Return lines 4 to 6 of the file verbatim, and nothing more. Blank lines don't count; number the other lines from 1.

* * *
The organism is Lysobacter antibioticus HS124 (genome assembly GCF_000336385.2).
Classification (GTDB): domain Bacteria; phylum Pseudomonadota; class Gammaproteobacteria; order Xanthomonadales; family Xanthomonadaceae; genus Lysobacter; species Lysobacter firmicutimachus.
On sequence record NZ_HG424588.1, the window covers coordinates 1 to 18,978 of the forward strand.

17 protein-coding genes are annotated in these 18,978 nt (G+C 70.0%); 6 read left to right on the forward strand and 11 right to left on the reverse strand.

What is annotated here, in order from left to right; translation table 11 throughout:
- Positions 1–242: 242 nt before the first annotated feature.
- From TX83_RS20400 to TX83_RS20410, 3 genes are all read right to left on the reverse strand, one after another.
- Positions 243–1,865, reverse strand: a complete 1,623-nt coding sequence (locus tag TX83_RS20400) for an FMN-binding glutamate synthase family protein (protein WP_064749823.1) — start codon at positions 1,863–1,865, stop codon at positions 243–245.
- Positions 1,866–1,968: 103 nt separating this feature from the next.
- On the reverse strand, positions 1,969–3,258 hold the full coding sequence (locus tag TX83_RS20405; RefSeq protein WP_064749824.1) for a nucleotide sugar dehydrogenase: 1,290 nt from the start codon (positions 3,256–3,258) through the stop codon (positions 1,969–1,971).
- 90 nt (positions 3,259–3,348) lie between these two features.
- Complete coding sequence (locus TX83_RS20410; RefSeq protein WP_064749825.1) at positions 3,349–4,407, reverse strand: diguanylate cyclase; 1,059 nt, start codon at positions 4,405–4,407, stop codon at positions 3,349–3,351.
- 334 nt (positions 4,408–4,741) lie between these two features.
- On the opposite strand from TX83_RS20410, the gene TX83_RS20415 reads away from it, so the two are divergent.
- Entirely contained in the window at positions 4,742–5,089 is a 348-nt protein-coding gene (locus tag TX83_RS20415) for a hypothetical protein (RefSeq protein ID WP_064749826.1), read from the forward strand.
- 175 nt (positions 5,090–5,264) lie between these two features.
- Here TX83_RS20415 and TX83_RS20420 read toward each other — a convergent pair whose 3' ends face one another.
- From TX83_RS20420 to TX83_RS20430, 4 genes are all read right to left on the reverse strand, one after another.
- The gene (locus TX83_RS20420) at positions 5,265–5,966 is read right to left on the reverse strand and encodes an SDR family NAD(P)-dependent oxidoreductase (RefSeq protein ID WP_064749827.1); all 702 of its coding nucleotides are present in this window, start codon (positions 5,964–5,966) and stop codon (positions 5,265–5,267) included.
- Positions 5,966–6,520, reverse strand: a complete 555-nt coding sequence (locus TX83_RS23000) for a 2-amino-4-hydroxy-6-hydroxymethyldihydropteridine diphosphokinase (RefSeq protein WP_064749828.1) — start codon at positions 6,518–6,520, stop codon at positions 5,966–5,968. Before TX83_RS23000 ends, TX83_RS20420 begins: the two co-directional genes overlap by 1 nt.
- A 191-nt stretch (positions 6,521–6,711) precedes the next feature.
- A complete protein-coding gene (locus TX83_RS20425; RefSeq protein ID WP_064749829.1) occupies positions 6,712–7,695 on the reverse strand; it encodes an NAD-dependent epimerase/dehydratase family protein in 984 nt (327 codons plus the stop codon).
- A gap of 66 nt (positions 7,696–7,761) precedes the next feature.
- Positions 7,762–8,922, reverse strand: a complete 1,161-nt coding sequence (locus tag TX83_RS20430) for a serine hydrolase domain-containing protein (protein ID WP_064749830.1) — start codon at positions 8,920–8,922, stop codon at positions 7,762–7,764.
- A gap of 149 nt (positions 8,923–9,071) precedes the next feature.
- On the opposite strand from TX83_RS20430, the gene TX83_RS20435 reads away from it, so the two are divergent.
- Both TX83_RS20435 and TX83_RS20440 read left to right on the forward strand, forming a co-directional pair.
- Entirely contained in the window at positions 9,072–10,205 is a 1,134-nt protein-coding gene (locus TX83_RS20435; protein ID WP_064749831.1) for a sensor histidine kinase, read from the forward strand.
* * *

17 protein-coding genes are annotated in these 18,978 nt (G+C 70.0%); 6 read left to right on the forward strand and 11 right to left on the reverse strand.

What is annotated here, in order from left to right; translation table 11 throughout:
- Positions 1–242: 242 nt before the first annotated feature.